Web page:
KRISTEN'S BOARD
KB - It's Cheaper Than Therapy

News:

  • Congratulations to Valley Vixin
    KB's 2020 Erotica Writer of the Year
  • Become a member for access to more areas of our message board, it's free!  Register here.
  • Congratulations to Shiela_M
    KB's 2020 Pervert of the Year

Astronomy

Shiela_M · 1388

0 Members and 1 Guest are viewing this topic.

Offline ToeinH2O

  • Ph.D in Perversity
  • Global Moderator
  • Burnt at the stake
  • ******
    • Posts: 9,995
    • Fame +809/-8
  • Member since '08, POY 2013, POM x3
Reply #60 on: February 17, 2020, 09:57:12 PM

It’s sort of like finding out an aging loved one has a terminal disease.


Just don’t say three times...   :emot_laughing:




Offline Jed_

  • Freakishly Strange
  • ******
    • Posts: 4,313
    • Fame +333/-12
  • I really am a demon that defiles helpless girls
    • Forbidden Forced Fantasy
Reply #61 on: February 18, 2020, 02:26:24 AM
I’m sure he’s fine, LOL.



Online Shiela_M

  • POY 2020
  • Freakishly Strange
  • ******
    • Posts: 1,894
    • Fame +357/-1
  • As far as I know, I'm freaking delightful
Reply #62 on: February 18, 2020, 06:21:03 AM


Miguel Claro used a Nikon D810A camera with the ISO set to 2500 and a 24-70mm lens set to 26mm at f/2.8. The exposure time was 15 seconds to capture this photo.

"I'm a hazard to my health, don't let me get me"


Offline ToeinH2O

  • Ph.D in Perversity
  • Global Moderator
  • Burnt at the stake
  • ******
    • Posts: 9,995
    • Fame +809/-8
  • Member since '08, POY 2013, POM x3
Reply #63 on: February 21, 2020, 02:02:06 PM


Here’s another “let’s have fun with math” opportunity. This galaxy is called UGC 12591. UGC 12591 is 400M light-years away, and it is one big, bad mutha’. It’s four times more massive than our Milky Way. It’s also spinning incredibly fast compared to most galaxies; around 1.1 million miles per hour.
.
How fast is a million miles per hour? I’m glad you asked! That’s about 300 miles per SECOND. Look on a map for a location 300 miles from where you are, then imagine getting there in 1 second. (For comparison, our Milky Way is loping along at around 165 miles per second—roughly half as fast).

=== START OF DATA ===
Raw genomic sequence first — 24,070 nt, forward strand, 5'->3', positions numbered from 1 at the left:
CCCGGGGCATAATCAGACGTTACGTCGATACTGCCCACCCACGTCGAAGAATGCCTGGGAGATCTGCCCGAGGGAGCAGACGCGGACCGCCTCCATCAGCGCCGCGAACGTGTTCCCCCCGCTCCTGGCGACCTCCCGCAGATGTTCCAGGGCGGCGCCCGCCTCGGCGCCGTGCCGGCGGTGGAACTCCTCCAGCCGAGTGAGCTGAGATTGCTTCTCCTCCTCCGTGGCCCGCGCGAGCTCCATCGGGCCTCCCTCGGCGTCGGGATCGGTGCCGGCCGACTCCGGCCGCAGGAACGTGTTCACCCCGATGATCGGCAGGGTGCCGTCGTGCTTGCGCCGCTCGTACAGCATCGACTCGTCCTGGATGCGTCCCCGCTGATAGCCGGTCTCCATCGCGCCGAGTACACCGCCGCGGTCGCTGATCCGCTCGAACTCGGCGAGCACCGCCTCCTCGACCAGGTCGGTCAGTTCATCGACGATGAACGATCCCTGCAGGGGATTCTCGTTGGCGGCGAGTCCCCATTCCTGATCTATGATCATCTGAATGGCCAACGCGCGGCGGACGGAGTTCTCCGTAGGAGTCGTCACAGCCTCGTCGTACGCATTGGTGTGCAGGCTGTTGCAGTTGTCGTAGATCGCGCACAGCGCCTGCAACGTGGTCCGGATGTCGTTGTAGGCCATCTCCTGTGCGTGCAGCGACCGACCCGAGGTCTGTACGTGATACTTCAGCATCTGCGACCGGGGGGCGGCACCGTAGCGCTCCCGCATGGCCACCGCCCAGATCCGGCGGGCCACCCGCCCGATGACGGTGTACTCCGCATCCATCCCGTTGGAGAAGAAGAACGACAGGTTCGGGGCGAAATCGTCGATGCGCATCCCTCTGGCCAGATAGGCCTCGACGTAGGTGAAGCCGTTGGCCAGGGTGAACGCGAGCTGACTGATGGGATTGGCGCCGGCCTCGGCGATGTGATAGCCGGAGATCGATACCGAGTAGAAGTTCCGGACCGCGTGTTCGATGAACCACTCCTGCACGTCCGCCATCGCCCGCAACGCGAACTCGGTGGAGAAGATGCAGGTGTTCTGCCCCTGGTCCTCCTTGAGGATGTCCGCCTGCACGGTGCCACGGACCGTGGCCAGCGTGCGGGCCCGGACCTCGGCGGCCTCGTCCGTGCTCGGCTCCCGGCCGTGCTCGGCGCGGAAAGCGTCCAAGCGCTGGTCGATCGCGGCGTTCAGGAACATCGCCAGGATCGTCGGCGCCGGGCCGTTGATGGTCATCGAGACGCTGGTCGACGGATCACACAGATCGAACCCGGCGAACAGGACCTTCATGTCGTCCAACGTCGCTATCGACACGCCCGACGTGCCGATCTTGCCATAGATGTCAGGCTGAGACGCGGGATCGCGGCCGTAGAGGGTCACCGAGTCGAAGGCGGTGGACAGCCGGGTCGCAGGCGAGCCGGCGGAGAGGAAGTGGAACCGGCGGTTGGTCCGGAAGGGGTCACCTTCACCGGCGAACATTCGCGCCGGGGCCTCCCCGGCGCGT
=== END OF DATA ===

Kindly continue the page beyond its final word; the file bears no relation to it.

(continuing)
.
The Earth rotates on its axis at 1,040 mph*. But if it was rotating as fast as UGC 12591, each “day” would be 83 seconds, rather than 24 hours... and we’d all be flung off into space like fleas off an angry Airedale’s ass.
.
Sooooo...
.
How long does it take for UGC 12591 to rotate just ONCE on its axis at this incredible speed?

250 MILLION YEARS.
.
I told you it was a big sucker.
.
That’s actually about the same as our Milky Way. One rotation is called a Cosmic Year. But since UGC 12591 is 4X more massive and spinning nearly twice as fast, their rotational periods are roughly equal.
.
.
.
*Circumference of earth... 24,901 miles/24 hours



Online Shiela_M

  • POY 2020
  • Freakishly Strange
  • ******
    • Posts: 1,894
    • Fame +357/-1
  • As far as I know, I'm freaking delightful
Reply #64 on: February 28, 2020, 05:22:37 PM
Nearly every four years, we add an extra day to the calendar in the form of February 29, also known as Leap Day. Put simply, these additional 24 hours are built into the calendar to ensure that it stays in line with the Earth’s movement around the Sun. While the modern calendar contains 365 days, the actual time it takes for Earth to orbit its star is slightly longer—roughly 365.2421 days. The difference might seem negligible, but over decades and centuries that missing quarter of a day per year can add up. To ensure consistency with the true astronomical year, it is necessary to periodically add in an extra day to make up the lost time and get the calendar back in synch with the heavens. 

"I'm a hazard to my health, don't let me get me"


Offline msslave

  • Co-POY 2019
  • Freakishly Strange
  • ******
    • Posts: 4,741
    • Fame +500/-1
Reply #65 on: February 28, 2020, 05:33:45 PM
Good job Sheila!  I made a snarky post in the "Good Morning" thread and you manage to get two posts out of that and staying on topic.

Working hard to get yourself into the hot tub maybe,? :emot_laughing: